Saturday, February 2, 2013

La Chandeleur

Crêpes for La Chandeleur in a Montmartre bakery

When I was a child, I heard of something called Crêpes Suzette.  I didn’t know what it was, other than a dessert (which made it of obvious interest), but I imagined something sweet somehow involved with a woman named Suzette, who was surely dark-haired and very beautiful because she was foreign.  Then one day I learned that crêpes were only thin pancakes - minus the maple syrup - and that Suzette was just the name of the very small girl present when they were served for the first time.  And that the whole thing was, in fact, an accident in which the liqueur-soaked crêpe sauce accidentally caught fire in the kitchen.
     So much for the exotic Suzette and her crêpes!
     Years later I moved to France.  And learned that you could find crêpes at sidewalk stands all across the country.  Their aroma and warmth were welcome in the cold grey drizzle of a Paris winter.  And eating one was always a treat for my children on the way home from school.
     If you travel to some parts of France, crêpes are a way of life.  Especially in Brittany, a poor province where they historically afforded a way of keeping hunger from your door.
A traveling crêpe stand in the countryside of Brittany
Crêpes are so much a part of France that they have been given their own day:  February 2nd.
     That day is called La Chandeleur, aka La Fête des Chandelles - The Festival of Candles.  If I were to be doctrinal, I’d tell you that it coincides with the Catholic celebration of the day baby Jesus was presented to the rabbis at the Temple and Mary was said to have been purified after childbirth.  Or I’d say that the Romans had a similar festival, the Festa Candelarum, where candles personified purification.  But perhaps because I’ve read too many Astérix books, I’d rather link it to the Celtic festival in honor of their goddess Brigit.  It celebrated purification and fertility as winter neared its end, with peasants carrying torches across their fields, asking Brigit to purify the land before they set about their spring sowing.
     The idea of purification runs through all these versions of La Chandeleur, but the Celtic ceremony was held on February 1st, which fits better, calendar-wise.  Besides... Astérix, remember?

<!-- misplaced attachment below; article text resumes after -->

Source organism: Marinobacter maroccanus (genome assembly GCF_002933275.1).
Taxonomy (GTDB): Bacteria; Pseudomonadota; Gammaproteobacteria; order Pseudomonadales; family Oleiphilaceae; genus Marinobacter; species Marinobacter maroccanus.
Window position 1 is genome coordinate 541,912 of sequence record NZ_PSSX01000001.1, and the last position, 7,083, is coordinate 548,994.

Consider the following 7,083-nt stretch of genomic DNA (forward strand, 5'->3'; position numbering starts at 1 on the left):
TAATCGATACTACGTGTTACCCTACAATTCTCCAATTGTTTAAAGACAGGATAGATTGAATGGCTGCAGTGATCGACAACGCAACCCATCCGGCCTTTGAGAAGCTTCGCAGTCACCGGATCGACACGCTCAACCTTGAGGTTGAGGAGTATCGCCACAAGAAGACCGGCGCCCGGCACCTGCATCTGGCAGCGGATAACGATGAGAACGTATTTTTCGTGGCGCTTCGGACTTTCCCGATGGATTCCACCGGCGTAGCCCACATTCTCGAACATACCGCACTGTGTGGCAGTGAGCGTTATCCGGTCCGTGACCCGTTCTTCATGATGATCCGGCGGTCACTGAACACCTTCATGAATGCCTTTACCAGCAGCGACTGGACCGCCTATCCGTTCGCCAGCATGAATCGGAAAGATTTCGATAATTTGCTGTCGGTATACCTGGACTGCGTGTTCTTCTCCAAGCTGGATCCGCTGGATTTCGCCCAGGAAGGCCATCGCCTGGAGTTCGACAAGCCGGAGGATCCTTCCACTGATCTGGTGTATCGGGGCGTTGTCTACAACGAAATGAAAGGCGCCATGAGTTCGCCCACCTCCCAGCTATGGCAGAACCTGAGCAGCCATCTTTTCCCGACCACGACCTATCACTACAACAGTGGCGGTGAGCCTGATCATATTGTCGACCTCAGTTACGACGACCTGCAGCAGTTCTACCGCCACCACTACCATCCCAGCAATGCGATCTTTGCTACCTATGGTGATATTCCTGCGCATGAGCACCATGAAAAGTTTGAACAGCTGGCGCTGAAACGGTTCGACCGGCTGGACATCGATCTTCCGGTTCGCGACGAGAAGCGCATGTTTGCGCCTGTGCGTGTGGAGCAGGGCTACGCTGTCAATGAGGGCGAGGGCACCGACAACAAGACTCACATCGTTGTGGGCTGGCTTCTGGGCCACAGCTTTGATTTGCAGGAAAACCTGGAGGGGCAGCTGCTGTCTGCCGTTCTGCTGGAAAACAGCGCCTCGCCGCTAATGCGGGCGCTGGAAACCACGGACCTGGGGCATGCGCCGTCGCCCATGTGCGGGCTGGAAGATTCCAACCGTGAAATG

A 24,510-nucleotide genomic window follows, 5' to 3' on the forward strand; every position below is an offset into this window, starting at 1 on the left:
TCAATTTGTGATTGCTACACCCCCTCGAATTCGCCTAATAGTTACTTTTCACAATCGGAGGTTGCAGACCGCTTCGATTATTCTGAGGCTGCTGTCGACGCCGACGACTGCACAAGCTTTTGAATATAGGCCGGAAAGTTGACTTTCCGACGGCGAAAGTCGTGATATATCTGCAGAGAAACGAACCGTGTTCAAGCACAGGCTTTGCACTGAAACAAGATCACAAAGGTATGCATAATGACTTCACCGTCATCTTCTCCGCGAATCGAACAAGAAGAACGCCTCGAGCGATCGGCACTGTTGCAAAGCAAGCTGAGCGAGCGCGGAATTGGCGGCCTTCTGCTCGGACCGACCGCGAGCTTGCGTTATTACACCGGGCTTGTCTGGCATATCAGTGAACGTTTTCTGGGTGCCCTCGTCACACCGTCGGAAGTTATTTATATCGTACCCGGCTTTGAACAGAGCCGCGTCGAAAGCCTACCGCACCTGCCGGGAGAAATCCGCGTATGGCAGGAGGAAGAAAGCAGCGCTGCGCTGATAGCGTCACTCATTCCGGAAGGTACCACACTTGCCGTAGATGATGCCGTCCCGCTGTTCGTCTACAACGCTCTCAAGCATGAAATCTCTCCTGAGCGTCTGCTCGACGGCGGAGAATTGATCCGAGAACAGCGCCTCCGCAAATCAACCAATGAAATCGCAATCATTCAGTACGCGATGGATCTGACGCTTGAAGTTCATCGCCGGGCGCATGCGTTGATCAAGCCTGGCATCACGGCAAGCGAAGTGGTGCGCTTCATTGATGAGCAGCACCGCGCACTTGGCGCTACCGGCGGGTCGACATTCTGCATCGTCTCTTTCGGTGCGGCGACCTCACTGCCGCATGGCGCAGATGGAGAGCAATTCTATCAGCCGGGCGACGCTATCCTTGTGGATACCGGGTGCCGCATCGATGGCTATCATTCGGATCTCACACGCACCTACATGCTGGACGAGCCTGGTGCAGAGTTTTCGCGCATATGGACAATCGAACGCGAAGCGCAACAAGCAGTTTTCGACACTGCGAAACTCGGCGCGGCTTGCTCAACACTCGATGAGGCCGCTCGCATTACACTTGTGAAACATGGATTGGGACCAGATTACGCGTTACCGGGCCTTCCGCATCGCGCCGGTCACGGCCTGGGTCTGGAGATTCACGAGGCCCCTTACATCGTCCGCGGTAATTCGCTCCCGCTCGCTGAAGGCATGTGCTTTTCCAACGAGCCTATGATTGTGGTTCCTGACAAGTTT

Serving up crêpes for those who don't want to "flip their own"

Across the Pond in America, February 2nd is also a celebration:  Groundhog Day.  Punxsutawney Phil, of Punxsutawney, Pennsylvania, comes out of hibernation to take a look around.  Being of a nervous nature, if he sees his shadow, he disappears back into his burrow and another six weeks of wintery weather are said to be in store.
     Well, I just learned Phil has a link to La Chandeleur, and it has to do with old French proverbs.  One difference:  the French replaced Phil with a bear.  "Si fait beau et luit au Chandelours, six semaines se cache l'ours."  (If it’s sunny on the Feast of Candles, the bear will hide for six more weeks).  An exact parallel, except for the animal of choice.  I guess they had a shortage of groundhogs, whereas bears were far more widespread in the old days; now France has had to reintroduce them from Slovenia, and shepherds in the Pyrenees are not amused... but that’s another story.

Crêpes for La Chandeleur
You may wonder why crêpes are the food-of-the-day for this feast?  Easy.  They’re round and golden (if properly cooked).  A perfect symbol for the sun.  And here we obviously are doubling back to the Celtic feast, with its emphasis on future harvests.  That requires sun.  And there’s bloody little of it around in most of France in February, I can tell you!
     So crêpes it is.  Now how do you make them?
     I got this recipe from my Paris neighbor Nicole, who says, “My recipe doesn’t come from Suzette, but from a certain Janine, a friend of my mother.  It makes 15 crêpes.  One big advantage:  it doesn’t have to be made ahead of time.  You can whip it up at the last minute.”
     But if you want, you can make the crêpe batter up to two hours in advance and then cook the crêpes when your guests arrive.  Or you can cook a stack of them and keep them warm in the oven.  Dress them up with your favorite topping, flame them with a liqueur, or add dollops of whipped or ice cream and a shower of sliced almonds.  This recipe calls for rum but you can use anisette (anise flavoring), Cointreau, vanilla extract or any other liqueur or flavoring you like.  Plus citrus zest to give it some zing.